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M33 - pinwheel galaxy


This spiral galaxy is in the small constellation of Triangulum, not far south of M31. It is the third largest member of our local group (after M31 and the Milky Way). It is about 3 million light years away.

 2010 Dec 11 - 254mm Newtonian, dark site

Photo of M33 Triangulum galaxy

Canon EOS5DMkII 254mm Newtonian @ 1200mm 33 x 30s f/4.8 ISO6400 2010-12-11 22:46:47-23:09:05 UT
From Rookhope 54.8N 2.1W 330m asl. Rural, almost no light pollution (3 Bortles)

 2009 Dec 10 - 254mm Newtonian, suburban site

This photo is not great but I am not too dissatisfied, given that I could not see any hint of the galaxy at all through my 254mm Newtonian, owing to light pollution. I positioned the telescope by using a star chart generated by GRIP. I then just set the camera and crossed my fingers.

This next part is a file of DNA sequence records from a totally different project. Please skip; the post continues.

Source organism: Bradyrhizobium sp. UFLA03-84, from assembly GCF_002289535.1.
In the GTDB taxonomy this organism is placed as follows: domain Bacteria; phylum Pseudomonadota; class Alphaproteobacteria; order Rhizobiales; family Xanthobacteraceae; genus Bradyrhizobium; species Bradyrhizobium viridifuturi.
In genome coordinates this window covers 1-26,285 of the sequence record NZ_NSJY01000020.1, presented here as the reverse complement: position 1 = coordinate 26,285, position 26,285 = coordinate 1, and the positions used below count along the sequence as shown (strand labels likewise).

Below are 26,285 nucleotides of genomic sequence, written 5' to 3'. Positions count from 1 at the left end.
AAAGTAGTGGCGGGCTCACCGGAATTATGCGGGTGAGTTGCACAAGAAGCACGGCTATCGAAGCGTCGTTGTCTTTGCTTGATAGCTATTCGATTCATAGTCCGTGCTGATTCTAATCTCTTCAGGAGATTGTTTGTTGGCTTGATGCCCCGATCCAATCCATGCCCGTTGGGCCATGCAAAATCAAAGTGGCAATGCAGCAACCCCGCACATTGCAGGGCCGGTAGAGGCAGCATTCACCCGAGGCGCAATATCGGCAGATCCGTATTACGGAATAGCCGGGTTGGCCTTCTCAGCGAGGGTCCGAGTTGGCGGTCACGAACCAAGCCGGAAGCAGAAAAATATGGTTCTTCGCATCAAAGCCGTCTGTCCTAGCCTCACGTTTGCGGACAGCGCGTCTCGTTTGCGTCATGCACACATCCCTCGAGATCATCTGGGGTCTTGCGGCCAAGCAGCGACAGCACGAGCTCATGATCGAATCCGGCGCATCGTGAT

I have combined 99 10-second exposures to build up enough signal to show the galaxy after considerable enhancement in GRIP. The horizontal reddish striations are due to camera noise banding. I could not get rid of that with the extreme enhancement I have done. (One of the 100 exposures I made contained an unidentified moving object and so was not included in the processing.)

Image of M33 pinwheel galaxy

Canon EOS5DMkII 254mm Newtonian @ 1200mm 99 x 10s f/4.8 ISO6400 2009-12-10 19:06:26-19:32:36 UT
From Whitley Bay 55.1N 1.5W 10m asl. Suburban, significant light pollution (6.5 Bortles)

Several star associations and nebulae in M33 can be seen in this photo. One quite bright nebula is NGC 604, a cloud of ionised hydrogen. The following annotated version of the photo points out this and some other things.

Annotated image of M33

The star marked 162 has magnitude 16.2. That is the faintest star in this image for which I have any data.

The annotations are derived from the book "Observing handbook and catalogue of deep-sky objects" by Luginbuhl and Skiff, Cambridge University Press, paperback edition 1998. I find this a very useful reference book. It describes a large number of objects and it is good at indicating what size of instrument is needed to see each one.

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